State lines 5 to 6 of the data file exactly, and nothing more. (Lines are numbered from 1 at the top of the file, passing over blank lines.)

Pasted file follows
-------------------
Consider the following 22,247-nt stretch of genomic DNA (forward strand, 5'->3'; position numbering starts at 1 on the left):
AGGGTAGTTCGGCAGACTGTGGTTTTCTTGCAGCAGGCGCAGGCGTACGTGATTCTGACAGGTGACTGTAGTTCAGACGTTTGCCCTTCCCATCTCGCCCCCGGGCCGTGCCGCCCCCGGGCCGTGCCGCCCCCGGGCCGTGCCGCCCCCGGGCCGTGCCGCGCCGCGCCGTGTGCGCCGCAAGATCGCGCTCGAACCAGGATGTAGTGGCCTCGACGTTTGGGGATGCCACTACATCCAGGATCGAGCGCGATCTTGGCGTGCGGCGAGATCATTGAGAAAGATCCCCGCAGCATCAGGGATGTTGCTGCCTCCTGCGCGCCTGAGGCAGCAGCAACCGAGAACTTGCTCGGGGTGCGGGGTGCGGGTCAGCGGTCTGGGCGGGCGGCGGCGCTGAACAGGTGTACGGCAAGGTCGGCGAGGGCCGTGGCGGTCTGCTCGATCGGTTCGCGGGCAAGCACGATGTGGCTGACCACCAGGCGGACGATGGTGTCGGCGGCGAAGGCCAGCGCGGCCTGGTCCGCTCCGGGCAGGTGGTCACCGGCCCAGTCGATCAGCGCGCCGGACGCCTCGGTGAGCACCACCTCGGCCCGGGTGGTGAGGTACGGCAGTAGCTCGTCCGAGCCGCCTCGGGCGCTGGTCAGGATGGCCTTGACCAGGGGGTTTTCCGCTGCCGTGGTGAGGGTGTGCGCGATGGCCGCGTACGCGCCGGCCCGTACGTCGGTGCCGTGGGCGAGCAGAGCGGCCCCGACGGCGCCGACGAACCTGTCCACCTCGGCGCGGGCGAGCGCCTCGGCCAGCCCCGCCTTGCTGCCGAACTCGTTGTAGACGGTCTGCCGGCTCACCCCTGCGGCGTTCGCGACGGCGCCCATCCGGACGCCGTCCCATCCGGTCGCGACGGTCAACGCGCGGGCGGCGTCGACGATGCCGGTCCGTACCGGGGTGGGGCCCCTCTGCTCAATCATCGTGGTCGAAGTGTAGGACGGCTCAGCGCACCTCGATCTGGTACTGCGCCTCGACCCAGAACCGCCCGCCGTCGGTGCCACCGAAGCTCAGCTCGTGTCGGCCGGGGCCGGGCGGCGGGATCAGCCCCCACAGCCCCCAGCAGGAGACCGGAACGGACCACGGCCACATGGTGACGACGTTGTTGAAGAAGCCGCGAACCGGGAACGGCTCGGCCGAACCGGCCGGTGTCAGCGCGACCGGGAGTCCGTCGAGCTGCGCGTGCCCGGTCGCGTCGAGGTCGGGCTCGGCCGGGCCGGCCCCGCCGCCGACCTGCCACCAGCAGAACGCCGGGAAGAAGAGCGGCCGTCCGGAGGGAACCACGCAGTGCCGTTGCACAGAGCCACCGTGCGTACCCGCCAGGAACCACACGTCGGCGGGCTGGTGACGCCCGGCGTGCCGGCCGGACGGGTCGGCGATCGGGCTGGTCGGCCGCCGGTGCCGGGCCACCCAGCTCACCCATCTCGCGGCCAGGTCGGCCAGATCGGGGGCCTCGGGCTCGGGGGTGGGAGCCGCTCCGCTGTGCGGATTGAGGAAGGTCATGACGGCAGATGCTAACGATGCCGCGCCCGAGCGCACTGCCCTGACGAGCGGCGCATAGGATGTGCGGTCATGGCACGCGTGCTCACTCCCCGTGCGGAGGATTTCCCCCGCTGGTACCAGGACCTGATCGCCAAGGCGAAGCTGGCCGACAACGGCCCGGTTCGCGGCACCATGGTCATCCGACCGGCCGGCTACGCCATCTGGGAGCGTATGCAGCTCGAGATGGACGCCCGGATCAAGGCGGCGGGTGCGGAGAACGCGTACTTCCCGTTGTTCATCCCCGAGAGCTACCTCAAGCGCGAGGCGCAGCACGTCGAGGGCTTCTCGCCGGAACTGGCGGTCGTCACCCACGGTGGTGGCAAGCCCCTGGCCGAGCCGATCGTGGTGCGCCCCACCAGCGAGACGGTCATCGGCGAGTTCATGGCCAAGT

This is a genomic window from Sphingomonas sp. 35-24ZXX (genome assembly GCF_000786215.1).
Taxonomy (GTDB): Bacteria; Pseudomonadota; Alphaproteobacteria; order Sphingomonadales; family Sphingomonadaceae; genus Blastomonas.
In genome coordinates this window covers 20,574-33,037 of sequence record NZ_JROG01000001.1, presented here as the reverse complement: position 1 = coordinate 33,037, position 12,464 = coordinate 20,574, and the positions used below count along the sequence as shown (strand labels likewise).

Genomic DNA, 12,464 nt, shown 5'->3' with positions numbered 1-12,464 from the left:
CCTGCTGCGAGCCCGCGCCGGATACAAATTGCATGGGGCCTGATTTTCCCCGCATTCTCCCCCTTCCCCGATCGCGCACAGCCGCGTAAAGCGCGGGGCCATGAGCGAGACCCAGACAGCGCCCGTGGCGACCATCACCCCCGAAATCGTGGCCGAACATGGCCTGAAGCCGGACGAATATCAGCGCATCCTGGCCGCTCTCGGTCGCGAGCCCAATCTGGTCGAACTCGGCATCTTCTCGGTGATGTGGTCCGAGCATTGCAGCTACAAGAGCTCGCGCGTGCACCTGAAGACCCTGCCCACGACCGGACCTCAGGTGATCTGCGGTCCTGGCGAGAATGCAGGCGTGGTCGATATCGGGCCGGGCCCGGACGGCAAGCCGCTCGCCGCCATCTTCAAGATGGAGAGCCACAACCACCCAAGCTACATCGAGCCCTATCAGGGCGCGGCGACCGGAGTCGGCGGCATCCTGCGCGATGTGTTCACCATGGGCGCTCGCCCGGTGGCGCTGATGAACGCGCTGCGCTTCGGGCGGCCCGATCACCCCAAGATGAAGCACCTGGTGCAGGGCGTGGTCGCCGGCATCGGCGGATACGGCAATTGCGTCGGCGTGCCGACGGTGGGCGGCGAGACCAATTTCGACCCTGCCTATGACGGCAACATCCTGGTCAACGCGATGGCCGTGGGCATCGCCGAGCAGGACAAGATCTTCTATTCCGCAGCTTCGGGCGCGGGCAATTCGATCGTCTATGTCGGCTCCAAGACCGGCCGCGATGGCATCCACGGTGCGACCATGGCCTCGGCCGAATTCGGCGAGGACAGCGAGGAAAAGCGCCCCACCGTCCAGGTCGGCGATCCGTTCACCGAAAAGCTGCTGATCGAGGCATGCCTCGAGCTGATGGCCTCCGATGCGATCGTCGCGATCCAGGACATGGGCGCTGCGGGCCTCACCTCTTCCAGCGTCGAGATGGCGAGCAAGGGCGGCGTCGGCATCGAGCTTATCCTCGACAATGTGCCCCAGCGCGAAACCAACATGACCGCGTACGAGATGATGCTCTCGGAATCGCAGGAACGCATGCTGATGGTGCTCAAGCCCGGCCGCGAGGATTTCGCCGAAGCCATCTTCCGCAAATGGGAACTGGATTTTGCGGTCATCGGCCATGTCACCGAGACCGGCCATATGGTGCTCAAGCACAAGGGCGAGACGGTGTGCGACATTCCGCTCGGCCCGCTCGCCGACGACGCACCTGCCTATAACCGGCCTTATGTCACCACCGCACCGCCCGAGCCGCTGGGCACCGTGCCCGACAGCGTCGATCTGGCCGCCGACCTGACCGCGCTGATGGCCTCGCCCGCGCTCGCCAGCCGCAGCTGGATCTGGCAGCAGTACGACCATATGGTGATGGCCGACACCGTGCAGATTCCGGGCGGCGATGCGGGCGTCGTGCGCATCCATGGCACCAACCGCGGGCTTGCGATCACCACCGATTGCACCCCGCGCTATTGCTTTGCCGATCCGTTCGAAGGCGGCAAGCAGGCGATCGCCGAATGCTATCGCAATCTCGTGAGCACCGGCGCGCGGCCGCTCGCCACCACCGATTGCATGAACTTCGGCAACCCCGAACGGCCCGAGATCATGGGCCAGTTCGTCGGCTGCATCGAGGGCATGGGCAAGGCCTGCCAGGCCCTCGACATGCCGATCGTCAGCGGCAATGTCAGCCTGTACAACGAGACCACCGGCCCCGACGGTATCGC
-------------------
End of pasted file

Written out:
In genome coordinates this window covers 20,574-33,037 of sequence record NZ_JROG01000001.1, presented here as the reverse complement: position 1 = coordinate 33,037, position 12,464 = coordinate 20,574, and the positions used below count along the sequence as shown (strand labels likewise).

Genomic DNA, 12,464 nt, shown 5'->3' with positions numbered 1-12,464 from the left: